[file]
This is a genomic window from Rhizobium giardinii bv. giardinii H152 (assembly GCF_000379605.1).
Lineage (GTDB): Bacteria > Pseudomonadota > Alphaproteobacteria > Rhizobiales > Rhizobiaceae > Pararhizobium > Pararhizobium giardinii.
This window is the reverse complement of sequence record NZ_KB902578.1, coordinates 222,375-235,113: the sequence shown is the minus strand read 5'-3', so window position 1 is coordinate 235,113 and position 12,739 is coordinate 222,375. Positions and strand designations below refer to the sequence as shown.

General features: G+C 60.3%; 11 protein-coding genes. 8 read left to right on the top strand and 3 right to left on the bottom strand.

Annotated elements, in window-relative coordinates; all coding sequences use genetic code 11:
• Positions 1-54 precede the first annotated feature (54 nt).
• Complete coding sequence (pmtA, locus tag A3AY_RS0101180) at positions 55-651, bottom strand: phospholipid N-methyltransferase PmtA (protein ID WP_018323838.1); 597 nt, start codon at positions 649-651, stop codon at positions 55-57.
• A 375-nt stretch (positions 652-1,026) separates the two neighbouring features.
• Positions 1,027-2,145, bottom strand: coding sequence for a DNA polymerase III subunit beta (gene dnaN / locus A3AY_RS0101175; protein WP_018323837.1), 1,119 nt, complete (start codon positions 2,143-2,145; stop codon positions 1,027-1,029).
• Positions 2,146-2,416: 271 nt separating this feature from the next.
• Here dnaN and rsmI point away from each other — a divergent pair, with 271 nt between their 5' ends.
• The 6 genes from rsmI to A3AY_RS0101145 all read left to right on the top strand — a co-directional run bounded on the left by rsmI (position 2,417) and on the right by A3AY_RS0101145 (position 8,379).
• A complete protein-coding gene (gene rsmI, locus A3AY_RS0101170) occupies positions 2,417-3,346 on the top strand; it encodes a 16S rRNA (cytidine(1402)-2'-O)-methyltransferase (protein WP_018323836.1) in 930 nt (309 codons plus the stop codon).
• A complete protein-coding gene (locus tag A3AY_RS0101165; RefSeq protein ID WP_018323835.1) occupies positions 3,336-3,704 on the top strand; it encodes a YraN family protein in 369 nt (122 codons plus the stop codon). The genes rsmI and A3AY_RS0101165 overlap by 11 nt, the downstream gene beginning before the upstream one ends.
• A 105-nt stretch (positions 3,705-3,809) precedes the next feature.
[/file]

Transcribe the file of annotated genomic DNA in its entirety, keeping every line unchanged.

This is a genomic window from Rhizobium giardinii bv. giardinii H152 (assembly GCF_000379605.1).
Lineage (GTDB): Bacteria > Pseudomonadota > Alphaproteobacteria > Rhizobiales > Rhizobiaceae > Pararhizobium > Pararhizobium giardinii.
This window is the reverse complement of sequence record NZ_KB902578.1, coordinates 222,375-235,113: the sequence shown is the minus strand read 5'-3', so window position 1 is coordinate 235,113 and position 12,739 is coordinate 222,375. Positions and strand designations below refer to the sequence as shown.

General features: G+C 60.3%; 11 protein-coding genes. 8 read left to right on the top strand and 3 right to left on the bottom strand.

Annotated elements, in window-relative coordinates; all coding sequences use genetic code 11:
• Positions 1-54 precede the first annotated feature (54 nt).
• Complete coding sequence (pmtA, locus tag A3AY_RS0101180) at positions 55-651, bottom strand: phospholipid N-methyltransferase PmtA (protein ID WP_018323838.1); 597 nt, start codon at positions 649-651, stop codon at positions 55-57.
• A 375-nt stretch (positions 652-1,026) separates the two neighbouring features.
• Positions 1,027-2,145, bottom strand: coding sequence for a DNA polymerase III subunit beta (gene dnaN / locus A3AY_RS0101175; protein WP_018323837.1), 1,119 nt, complete (start codon positions 2,143-2,145; stop codon positions 1,027-1,029).
• Positions 2,146-2,416: 271 nt separating this feature from the next.
• Here dnaN and rsmI point away from each other — a divergent pair, with 271 nt between their 5' ends.
• The 6 genes from rsmI to A3AY_RS0101145 all read left to right on the top strand — a co-directional run bounded on the left by rsmI (position 2,417) and on the right by A3AY_RS0101145 (position 8,379).
• A complete protein-coding gene (gene rsmI, locus A3AY_RS0101170) occupies positions 2,417-3,346 on the top strand; it encodes a 16S rRNA (cytidine(1402)-2'-O)-methyltransferase (protein WP_018323836.1) in 930 nt (309 codons plus the stop codon).
• A complete protein-coding gene (locus tag A3AY_RS0101165; RefSeq protein ID WP_018323835.1) occupies positions 3,336-3,704 on the top strand; it encodes a YraN family protein in 369 nt (122 codons plus the stop codon). The genes rsmI and A3AY_RS0101165 overlap by 11 nt, the downstream gene beginning before the upstream one ends.
• A 105-nt stretch (positions 3,705-3,809) precedes the next feature.